Fearless Donovan Mitchell again proves why he is Rookie of the Year

Featured image courtesy of Sports news

Welcome to the first column of where Mark was right and Y’all were wrong! The NBA conference semifinals have taught us so much. This transient period of basketball enlightenment has engulfed all of us, and I feel that it would be a personal shame if I did not point out all of your fatal misjudgment in basketball predictions. With that said, over the next couple of days, I will tackle all truths that have revealed themselves now that we are at least a quarter through the conference semifinals

Donovan Mitchell is the true NBA Rookie of the Year

I had to start off with this one because I just know that the blog boys of the world are kicking themselves for this one. The race between Ben Simmons and Mitchell has been a season-long one, with most of the media writers and sports analysts conceding to Simmons.

Not me.

Regular season award or not, the best players elevate during the postseason.

cc: Toronto Raptors and Lebron James

Mitchell led a significant team in a much stronger conference throughout the NBA season in scoring. Throughout the regular season, he finished top 11 in fourth-quarter scoring at 6.4 points a game. He was the only rookie in the top 25 4th quarter scoring leaders in the NBA. Correct me if I’m wrong, but isn’t 4th quarter scoring sort of important?

But what do I know, I’m just a former recreation league MVP, and hold the record for most points in a church league game.

After disposing of Russell Westbrook, Paul George and the Oklahoma City Thunder in six games, Mitchell, and the Jazz are currently tied 1-1 with the heavy favorites, Houston Rockets.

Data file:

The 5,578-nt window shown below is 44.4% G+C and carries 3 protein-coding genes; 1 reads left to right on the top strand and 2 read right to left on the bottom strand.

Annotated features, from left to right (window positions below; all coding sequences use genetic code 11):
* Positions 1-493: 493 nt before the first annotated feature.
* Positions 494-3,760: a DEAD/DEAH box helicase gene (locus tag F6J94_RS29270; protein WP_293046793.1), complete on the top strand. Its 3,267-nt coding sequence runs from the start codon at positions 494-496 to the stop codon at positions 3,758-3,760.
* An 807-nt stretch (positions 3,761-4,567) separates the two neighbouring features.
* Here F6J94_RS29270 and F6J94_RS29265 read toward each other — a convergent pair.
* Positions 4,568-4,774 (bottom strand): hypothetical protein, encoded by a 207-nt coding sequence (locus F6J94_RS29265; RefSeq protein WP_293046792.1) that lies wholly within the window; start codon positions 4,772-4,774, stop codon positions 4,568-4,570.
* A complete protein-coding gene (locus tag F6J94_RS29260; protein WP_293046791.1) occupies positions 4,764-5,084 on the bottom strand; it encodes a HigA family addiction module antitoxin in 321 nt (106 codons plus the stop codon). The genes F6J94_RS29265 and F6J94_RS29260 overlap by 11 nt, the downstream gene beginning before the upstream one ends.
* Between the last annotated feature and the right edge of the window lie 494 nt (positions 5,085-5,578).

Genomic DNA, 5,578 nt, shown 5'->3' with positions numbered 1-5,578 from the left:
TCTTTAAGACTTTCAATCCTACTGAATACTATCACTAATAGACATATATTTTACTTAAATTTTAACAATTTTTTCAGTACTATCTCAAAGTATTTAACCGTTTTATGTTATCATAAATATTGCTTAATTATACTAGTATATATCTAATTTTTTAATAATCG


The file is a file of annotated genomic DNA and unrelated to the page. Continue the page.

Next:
More than that though, there is this intangible about Mitchell that these playoffs have revealed. More than the 26.1 points per game and 6.4 rebounds that he’s currently averaging. By the way, which is nuts considering his numbers have all exponentially elevated in the playoffs, while Simmons has actually regressed in scoring slightly.

No, it’s the way he carries himself during games; When he has the ball, you just know that he’s going to do something special with it, regardless of who he’s going up against. I don’t feel that same confidence with Simmons, and it’s why I think that although he is a solid player, the lack of a jump shot and the cringe-worthy paralysis he gets when left open by the defense is simply not palatable.

I watched every game of the Thunder-Jazz series, currently watching the Rockets-Jazz series now, and Mitchell is playing like a superstar, not a rookie. He’s top 10 in playoff free throw percentage, currently at 90.3 %, which is a significant bump from the regular season. He’s currently 7th amongst all active players in defensive win shares and eclipses Simmons in overall individual defensive rating for the playoffs. The defensive maturity displayed by Mitchell when guarding and wreaking havoc on Westbrook, or fearlessly playing Chris Paul, is implausible.

But to do that AND make tough shots as a rookie, deserves to be applauded.

bleacher report

Image courtesy of bleacher report

The Utah Jazz is not only fun to watch on the court, but off the court as well. I watch every postgame interview, and the big four players for Utah- Rudy Gobert, Joe Ingles, Alec Burks, and Mitchell are a sight to see in the media room. It truly alludes to the unselfish nature of Mitchell to share the spotlight with his teammates, and the infusion of fun that he has brought to the roster since being drafted last summer.

I have literally tried to compare him all season to several legends, and most like to analogize Simons and Mitchell to Magic Johnson and Larry Bird respectively. Very accurate comparison since those two also led their teams to at least the conference semifinals as rookies, but the talent level remains to be seen. However, when you hear about Magic Johnson, they talk about his big smile, and how fun he was as a teammate. Could I not make the argument that Donovan Mitchell, who has a million dollar smile, could have the same psychological impact on his team that Magic did?

Is Ben Simmons capable of that?

That remains to be seen, and I can only judge on what we have seen so far.

Simmons will win rookie of the year in all likelihood. I won’t be shocked at all.

But the NBA media got it wrong this year.

*Follow me on twitter @mark_a_gilbert for more of my work guys!

Leave a Reply